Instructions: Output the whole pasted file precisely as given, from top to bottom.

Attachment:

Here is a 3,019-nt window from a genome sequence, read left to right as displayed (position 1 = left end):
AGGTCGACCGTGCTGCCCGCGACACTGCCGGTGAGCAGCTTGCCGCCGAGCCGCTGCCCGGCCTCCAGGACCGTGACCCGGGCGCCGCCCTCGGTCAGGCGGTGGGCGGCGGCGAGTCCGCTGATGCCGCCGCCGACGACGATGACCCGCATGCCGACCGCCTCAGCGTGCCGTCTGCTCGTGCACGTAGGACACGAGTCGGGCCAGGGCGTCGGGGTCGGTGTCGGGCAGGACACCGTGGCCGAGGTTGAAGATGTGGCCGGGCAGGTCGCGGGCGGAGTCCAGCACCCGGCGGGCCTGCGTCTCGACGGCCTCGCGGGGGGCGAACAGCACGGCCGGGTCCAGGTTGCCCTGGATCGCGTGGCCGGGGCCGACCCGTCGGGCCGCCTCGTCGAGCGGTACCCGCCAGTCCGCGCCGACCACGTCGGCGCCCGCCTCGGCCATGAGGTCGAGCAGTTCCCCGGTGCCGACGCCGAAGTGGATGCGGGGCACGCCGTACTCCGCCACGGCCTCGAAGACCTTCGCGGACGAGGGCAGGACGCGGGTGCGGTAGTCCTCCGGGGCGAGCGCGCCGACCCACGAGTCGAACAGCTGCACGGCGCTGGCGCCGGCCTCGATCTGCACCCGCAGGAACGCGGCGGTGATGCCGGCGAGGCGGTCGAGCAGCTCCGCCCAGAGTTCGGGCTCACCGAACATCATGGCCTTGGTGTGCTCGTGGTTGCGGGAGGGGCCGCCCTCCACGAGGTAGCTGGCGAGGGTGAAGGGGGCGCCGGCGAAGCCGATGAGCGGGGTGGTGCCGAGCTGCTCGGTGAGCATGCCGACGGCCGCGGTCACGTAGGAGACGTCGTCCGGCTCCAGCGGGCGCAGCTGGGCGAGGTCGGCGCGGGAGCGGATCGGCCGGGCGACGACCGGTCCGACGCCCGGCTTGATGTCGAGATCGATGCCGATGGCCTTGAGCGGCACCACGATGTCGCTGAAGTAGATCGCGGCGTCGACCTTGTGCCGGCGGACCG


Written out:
Here is a 3,019-nt window from a genome sequence, read left to right as displayed (position 1 = left end):
AGGTCGACCGTGCTGCCCGCGACACTGCCGGTGAGCAGCTTGCCGCCGAGCCGCTGCCCGGCCTCCAGGACCGTGACCCGGGCGCCGCCCTCGGTCAGGCGGTGGGCGGCGGCGAGTCCGCTGATGCCGCCGCCGACGACGATGACCCGCATGCCGACCGCCTCAGCGTGCCGTCTGCTCGTGCACGTAGGACACGAGTCGGGCCAGGGCGTCGGGGTCGGTGTCGGGCAGGACACCGTGGCCGAGGTTGAAGATGTGGCCGGGCAGGTCGCGGGCGGAGTCCAGCACCCGGCGGGCCTGCGTCTCGACGGCCTCGCGGGGGGCGAACAGCACGGCCGGGTCCAGGTTGCCCTGGATCGCGTGGCCGGGGCCGACCCGTCGGGCCGCCTCGTCGAGCGGTACCCGCCAGTCCGCGCCGACCACGTCGGCGCCCGCCTCGGCCATGAGGTCGAGCAGTTCCCCGGTGCCGACGCCGAAGTGGATGCGGGGCACGCCGTACTCCGCCACGGCCTCGAAGACCTTCGCGGACGAGGGCAGGACGCGGGTGCGGTAGTCCTCCGGGGCGAGCGCGCCGACCCACGAGTCGAACAGCTGCACGGCGCTGGCGCCGGCCTCGATCTGCACCCGCAGGAACGCGGCGGTGATGCCGGCGAGGCGGTCGAGCAGCTCCGCCCAGAGTTCGGGCTCACCGAACATCATGGCCTTGGTGTGCTCGTGGTTGCGGGAGGGGCCGCCCTCCACGAGGTAGCTGGCGAGGGTGAAGGGGGCGCCGGCGAAGCCGATGAGCGGGGTGGTGCCGAGCTGCTCGGTGAGCATGCCGACGGCCGCGGTCACGTAGGAGACGTCGTCCGGCTCCAGCGGGCGCAGCTGGGCGAGGTCGGCGCGGGAGCGGATCGGCCGGGCGACGACCGGTCCGACGCCCGGCTTGATGTCGAGATCGATGCCGATGGCCTTGAGCGGCACCACGATGTCGCTGAAGTAGATCGCGGCGTCGACCTTGTGCCGGCGGACCG